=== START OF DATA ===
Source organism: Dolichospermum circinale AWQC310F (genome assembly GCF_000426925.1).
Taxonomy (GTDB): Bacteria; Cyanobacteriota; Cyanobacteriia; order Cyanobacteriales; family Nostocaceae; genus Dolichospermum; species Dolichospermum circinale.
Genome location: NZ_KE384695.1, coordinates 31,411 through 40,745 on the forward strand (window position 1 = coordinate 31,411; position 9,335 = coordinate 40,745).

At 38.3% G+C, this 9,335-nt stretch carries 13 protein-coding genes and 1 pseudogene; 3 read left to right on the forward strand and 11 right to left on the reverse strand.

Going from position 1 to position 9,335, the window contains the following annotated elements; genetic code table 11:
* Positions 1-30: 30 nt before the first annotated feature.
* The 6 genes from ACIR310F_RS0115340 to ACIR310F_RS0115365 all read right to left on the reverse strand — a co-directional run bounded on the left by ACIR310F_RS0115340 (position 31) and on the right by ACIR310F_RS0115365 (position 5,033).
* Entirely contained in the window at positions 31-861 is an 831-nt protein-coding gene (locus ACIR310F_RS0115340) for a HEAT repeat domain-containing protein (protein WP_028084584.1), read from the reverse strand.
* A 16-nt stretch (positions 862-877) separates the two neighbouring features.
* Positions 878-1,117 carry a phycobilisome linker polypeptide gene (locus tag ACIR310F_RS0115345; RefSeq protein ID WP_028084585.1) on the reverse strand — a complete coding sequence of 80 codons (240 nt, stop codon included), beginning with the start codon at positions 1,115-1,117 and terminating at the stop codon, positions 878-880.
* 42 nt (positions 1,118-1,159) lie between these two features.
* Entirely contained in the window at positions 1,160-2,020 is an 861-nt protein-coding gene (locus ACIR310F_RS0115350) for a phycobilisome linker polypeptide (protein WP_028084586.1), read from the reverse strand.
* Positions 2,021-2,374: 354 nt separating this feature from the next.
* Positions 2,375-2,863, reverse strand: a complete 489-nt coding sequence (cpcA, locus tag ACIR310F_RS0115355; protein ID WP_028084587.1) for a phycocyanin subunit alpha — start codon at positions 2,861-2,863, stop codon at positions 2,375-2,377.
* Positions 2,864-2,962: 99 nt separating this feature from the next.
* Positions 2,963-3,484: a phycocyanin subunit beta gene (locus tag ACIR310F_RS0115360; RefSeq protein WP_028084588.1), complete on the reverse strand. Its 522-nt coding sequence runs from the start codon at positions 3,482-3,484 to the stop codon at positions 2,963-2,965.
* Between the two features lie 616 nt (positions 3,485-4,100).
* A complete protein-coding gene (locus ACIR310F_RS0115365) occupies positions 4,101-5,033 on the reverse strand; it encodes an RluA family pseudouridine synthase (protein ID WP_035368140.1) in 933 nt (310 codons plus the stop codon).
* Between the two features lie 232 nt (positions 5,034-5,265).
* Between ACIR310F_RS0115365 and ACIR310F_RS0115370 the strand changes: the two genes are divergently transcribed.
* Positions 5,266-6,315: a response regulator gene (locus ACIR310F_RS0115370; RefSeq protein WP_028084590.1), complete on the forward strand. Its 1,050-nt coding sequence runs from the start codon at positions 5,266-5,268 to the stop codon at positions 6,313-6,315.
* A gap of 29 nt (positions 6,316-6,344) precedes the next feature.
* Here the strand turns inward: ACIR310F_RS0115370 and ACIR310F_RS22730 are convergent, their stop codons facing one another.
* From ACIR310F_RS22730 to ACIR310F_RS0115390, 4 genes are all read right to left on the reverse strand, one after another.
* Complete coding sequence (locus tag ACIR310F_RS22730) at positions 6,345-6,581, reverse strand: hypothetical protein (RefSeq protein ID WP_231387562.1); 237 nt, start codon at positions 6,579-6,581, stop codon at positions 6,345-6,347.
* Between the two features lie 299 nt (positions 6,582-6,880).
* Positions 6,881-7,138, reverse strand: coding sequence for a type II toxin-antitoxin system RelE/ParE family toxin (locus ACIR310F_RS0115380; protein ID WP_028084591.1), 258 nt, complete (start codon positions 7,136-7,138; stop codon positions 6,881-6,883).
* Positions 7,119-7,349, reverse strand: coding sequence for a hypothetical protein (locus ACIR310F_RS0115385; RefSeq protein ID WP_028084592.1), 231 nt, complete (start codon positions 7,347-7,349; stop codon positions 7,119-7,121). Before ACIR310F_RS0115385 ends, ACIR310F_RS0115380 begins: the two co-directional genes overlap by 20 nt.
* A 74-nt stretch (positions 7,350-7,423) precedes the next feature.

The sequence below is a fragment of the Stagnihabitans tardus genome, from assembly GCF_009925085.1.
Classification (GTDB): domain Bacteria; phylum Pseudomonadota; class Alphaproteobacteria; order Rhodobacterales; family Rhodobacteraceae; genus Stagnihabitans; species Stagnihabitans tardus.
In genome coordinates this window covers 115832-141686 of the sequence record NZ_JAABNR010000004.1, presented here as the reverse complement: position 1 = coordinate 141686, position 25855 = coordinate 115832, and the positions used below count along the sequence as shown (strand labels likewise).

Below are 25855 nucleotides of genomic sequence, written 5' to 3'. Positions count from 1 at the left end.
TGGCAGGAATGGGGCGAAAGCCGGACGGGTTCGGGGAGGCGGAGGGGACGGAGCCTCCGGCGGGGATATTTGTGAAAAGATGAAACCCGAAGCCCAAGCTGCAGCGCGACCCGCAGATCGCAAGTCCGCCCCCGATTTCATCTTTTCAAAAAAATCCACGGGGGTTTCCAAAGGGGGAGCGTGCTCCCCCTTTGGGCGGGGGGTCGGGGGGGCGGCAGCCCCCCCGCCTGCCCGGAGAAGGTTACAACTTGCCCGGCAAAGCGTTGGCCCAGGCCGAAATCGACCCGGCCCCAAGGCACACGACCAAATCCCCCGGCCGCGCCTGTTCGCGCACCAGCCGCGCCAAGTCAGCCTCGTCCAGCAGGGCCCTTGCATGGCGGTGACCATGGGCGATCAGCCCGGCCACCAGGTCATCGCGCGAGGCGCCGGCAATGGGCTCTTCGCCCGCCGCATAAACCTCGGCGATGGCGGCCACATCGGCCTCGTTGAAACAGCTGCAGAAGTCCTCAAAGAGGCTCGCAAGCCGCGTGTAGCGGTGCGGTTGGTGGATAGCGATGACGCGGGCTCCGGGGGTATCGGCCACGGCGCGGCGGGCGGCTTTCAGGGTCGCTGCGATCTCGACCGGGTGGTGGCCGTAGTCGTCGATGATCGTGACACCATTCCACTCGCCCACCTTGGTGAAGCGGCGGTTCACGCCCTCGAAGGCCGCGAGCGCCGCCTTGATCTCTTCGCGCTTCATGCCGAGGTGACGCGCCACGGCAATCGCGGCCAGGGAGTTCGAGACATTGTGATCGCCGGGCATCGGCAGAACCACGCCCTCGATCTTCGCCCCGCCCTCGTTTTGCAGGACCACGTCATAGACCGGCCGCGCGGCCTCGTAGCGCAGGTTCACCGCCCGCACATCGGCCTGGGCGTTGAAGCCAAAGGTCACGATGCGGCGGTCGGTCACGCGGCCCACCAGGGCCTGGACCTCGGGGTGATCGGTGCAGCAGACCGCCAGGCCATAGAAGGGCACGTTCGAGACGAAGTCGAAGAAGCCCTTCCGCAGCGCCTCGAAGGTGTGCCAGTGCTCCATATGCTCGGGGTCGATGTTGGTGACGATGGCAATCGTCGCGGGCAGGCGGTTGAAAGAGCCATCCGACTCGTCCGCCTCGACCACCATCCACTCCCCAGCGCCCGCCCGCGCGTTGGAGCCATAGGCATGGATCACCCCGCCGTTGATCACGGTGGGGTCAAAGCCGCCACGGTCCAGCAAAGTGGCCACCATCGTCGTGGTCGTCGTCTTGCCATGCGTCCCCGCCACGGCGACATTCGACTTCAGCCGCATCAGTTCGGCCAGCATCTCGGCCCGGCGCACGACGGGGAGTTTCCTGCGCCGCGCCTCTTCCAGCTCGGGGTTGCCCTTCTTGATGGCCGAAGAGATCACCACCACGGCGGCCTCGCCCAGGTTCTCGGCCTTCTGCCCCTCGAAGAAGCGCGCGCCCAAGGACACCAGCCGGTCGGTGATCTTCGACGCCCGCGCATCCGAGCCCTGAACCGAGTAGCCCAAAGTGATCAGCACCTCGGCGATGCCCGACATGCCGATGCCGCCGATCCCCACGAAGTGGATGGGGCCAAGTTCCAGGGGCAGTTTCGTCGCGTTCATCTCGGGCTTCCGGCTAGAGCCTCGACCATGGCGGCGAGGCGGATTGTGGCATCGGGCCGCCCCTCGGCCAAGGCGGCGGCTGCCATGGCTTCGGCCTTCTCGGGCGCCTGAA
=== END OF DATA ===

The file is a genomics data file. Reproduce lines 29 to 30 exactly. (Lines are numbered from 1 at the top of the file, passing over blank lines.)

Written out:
* A 74-nt stretch (positions 7,350-7,423) precedes the next feature.

The sequence below is a fragment of the Stagnihabitans tardus genome, from assembly GCF_009925085.1.